The Ófærufoss waterfall can be found in central Iceland, and is situated in the Eldgjá chasm in the interior of the Eldgjá (Fire Gorge) area. Eldgjá is a 40 km long, 600 m wide (in some parts), and 200 m deep eruptive fissure that last erupted shortly after the Settlement period in 934. Ófærufoss is a distinctive and interesting two-tiered waterfall in the Nydri-Ófæru river that drops into Eldgjá Canyon in Skaftártunguafréttur. The lower falls were once spanned by a natural stone arch, but this collapsed into the river during a thaw in spring 1993. The waterfall cascades over the edge of the canyon in three stages and its upper area is bordered by a splendid arch.
Ófærufoss is a very beautiful waterfall and is of great interest to photographers. There is a road up to the eastern edge of Eldgjá and it is possible to walk from here to Ófærufoss, but to do this it is necessary to wade across a part of the Ófærufoss, which can pose some danger. Therefore, it is safer to walk up the mountain Gjátindur to get to the waterfall. This route provides an excellent view of Eldgjá, Lakagígur, the mountains around Langisjór, and the surrounding area. The landscape along the walk upwards is generally barren and rugged, while the contrast between the low-lying vegetation and the reddish-black soil makes for some memorable scenery. Speculation suggests the fissures in this area are the result of volcanic eruptions that may have been even more intense than the infamous eruptions at Lakagígur.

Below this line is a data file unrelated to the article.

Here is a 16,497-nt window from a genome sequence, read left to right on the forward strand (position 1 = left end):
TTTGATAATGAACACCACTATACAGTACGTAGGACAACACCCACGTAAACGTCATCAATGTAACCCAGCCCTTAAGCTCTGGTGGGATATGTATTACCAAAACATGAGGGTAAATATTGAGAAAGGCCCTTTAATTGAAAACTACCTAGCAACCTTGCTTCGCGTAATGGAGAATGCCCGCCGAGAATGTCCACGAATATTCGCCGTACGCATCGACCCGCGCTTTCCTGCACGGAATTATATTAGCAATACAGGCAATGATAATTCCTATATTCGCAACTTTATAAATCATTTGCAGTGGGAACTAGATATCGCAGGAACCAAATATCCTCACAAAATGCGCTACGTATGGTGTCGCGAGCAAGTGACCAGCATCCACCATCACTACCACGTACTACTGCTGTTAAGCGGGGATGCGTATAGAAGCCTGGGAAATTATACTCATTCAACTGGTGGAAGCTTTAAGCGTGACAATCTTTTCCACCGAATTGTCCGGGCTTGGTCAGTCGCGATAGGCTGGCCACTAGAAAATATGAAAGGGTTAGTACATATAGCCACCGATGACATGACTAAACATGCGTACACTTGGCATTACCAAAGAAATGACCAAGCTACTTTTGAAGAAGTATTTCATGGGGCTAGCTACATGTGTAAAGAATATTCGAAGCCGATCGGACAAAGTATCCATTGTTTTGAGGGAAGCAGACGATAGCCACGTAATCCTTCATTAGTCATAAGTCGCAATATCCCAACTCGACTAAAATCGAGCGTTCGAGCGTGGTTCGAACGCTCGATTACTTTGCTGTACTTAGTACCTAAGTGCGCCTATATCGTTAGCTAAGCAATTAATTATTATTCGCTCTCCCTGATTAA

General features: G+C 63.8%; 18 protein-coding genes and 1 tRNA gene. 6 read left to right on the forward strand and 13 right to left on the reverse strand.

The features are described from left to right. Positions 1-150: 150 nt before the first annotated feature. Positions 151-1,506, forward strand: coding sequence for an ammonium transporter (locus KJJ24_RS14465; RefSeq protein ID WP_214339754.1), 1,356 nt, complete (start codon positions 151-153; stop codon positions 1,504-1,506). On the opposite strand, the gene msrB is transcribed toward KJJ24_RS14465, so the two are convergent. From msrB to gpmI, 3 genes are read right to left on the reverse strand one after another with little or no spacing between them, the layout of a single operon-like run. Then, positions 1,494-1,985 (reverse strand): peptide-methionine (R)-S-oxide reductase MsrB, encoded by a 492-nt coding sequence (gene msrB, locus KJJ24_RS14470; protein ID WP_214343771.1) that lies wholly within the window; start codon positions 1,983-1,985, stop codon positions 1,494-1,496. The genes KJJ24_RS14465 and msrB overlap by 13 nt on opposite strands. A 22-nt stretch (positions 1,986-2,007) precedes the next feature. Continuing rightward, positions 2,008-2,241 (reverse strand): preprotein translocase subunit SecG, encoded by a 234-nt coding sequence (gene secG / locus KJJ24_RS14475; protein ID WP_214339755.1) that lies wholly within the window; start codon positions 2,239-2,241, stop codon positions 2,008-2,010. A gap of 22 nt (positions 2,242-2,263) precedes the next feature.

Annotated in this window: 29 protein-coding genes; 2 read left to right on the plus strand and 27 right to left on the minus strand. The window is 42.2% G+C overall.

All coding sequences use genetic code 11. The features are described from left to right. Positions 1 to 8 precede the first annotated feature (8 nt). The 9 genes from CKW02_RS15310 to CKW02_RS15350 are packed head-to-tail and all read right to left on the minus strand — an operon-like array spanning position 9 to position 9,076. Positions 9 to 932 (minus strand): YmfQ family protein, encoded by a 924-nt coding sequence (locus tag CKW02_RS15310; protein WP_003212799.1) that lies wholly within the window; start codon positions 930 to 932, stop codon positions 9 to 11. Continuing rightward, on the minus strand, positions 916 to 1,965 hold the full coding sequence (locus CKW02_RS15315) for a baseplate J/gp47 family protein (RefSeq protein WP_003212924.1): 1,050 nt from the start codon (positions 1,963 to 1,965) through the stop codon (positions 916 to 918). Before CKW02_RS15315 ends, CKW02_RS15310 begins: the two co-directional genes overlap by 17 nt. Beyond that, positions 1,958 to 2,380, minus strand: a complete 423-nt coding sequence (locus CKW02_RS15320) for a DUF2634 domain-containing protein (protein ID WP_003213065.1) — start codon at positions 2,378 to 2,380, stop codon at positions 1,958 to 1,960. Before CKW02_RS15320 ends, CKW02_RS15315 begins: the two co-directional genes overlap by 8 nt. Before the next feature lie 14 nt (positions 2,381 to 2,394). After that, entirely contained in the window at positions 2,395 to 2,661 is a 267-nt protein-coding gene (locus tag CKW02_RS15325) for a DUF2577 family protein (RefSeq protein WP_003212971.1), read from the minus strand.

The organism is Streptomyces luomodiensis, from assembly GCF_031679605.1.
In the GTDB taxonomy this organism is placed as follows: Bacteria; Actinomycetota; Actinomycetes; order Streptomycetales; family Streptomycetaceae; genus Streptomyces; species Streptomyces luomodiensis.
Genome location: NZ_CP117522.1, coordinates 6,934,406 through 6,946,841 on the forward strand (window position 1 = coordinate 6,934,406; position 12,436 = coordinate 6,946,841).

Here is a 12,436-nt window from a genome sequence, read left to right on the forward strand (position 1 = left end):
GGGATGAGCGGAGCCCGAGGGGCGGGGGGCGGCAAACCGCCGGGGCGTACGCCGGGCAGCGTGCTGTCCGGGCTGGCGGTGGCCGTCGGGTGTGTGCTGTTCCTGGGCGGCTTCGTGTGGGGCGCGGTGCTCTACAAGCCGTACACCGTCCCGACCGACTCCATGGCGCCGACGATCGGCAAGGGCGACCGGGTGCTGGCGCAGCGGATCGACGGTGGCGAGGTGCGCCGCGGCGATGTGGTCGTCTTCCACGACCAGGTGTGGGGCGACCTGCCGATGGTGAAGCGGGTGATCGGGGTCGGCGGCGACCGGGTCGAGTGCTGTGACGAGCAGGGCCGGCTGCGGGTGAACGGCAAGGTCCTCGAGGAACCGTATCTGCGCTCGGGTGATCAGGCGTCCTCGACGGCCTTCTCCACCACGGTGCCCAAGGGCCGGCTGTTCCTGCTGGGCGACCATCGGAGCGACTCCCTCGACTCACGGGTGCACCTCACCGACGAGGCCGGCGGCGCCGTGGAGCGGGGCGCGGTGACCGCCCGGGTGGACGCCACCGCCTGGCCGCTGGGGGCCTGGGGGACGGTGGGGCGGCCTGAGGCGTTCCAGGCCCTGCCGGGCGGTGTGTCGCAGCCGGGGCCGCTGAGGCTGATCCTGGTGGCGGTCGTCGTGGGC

It is most likely that the Eldgjá chasm was created during an eruption in 934. Hence, the Ófærufoss (which means the waterfall of Ófæra) is still relatively young and still undergoing change. As well as coming here to see the waterfall, many visitors come to soak in the hot springs of Landmannalaugur, a well-known and colorful volcanic and geothermal area.